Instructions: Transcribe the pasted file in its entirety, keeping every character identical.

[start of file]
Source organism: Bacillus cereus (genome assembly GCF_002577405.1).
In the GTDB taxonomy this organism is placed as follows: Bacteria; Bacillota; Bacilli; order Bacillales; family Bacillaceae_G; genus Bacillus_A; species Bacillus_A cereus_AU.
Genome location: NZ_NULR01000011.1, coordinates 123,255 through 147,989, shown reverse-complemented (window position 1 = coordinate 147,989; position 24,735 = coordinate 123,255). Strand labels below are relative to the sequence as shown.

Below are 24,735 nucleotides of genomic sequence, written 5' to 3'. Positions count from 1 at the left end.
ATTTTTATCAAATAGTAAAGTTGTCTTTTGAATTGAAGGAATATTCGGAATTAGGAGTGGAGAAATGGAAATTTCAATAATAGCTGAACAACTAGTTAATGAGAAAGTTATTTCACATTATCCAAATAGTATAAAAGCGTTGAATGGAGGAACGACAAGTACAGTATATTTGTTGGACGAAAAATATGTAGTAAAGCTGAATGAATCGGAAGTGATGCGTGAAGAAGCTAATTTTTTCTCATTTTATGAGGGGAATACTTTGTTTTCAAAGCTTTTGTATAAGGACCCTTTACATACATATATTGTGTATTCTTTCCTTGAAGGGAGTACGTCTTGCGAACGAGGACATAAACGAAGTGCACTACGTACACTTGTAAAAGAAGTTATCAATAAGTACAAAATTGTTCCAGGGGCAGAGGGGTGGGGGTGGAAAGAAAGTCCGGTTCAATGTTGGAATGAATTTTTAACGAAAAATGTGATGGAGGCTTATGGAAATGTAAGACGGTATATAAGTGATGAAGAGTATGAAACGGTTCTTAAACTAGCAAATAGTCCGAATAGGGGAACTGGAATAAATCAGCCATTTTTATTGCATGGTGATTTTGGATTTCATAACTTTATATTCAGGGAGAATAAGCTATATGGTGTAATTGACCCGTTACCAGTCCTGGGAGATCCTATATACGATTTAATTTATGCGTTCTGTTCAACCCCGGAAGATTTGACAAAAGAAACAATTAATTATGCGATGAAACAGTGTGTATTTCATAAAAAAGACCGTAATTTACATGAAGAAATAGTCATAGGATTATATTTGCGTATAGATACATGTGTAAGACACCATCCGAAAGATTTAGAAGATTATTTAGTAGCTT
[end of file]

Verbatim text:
Source organism: Bacillus cereus (genome assembly GCF_002577405.1).
In the GTDB taxonomy this organism is placed as follows: Bacteria; Bacillota; Bacilli; order Bacillales; family Bacillaceae_G; genus Bacillus_A; species Bacillus_A cereus_AU.
Genome location: NZ_NULR01000011.1, coordinates 123,255 through 147,989, shown reverse-complemented (window position 1 = coordinate 147,989; position 24,735 = coordinate 123,255). Strand labels below are relative to the sequence as shown.

Below are 24,735 nucleotides of genomic sequence, written 5' to 3'. Positions count from 1 at the left end.
ATTTTTATCAAATAGTAAAGTTGTCTTTTGAATTGAAGGAATATTCGGAATTAGGAGTGGAGAAATGGAAATTTCAATAATAGCTGAACAACTAGTTAATGAGAAAGTTATTTCACATTATCCAAATAGTATAAAAGCGTTGAATGGAGGAACGACAAGTACAGTATATTTGTTGGACGAAAAATATGTAGTAAAGCTGAATGAATCGGAAGTGATGCGTGAAGAAGCTAATTTTTTCTCATTTTATGAGGGGAATACTTTGTTTTCAAAGCTTTTGTATAAGGACCCTTTACATACATATATTGTGTATTCTTTCCTTGAAGGGAGTACGTCTTGCGAACGAGGACATAAACGAAGTGCACTACGTACACTTGTAAAAGAAGTTATCAATAAGTACAAAATTGTTCCAGGGGCAGAGGGGTGGGGGTGGAAAGAAAGTCCGGTTCAATGTTGGAATGAATTTTTAACGAAAAATGTGATGGAGGCTTATGGAAATGTAAGACGGTATATAAGTGATGAAGAGTATGAAACGGTTCTTAAACTAGCAAATAGTCCGAATAGGGGAACTGGAATAAATCAGCCATTTTTATTGCATGGTGATTTTGGATTTCATAACTTTATATTCAGGGAGAATAAGCTATATGGTGTAATTGACCCGTTACCAGTCCTGGGAGATCCTATATACGATTTAATTTATGCGTTCTGTTCAACCCCGGAAGATTTGACAAAAGAAACAATTAATTATGCGATGAAACAGTGTGTATTTCATAAAAAAGACCGTAATTTACATGAAGAAATAGTCATAGGATTATATTTGCGTATAGATACATGTGTAAGACACCATCCGAAAGATTTAGAAGATTATTTAGTAGCTT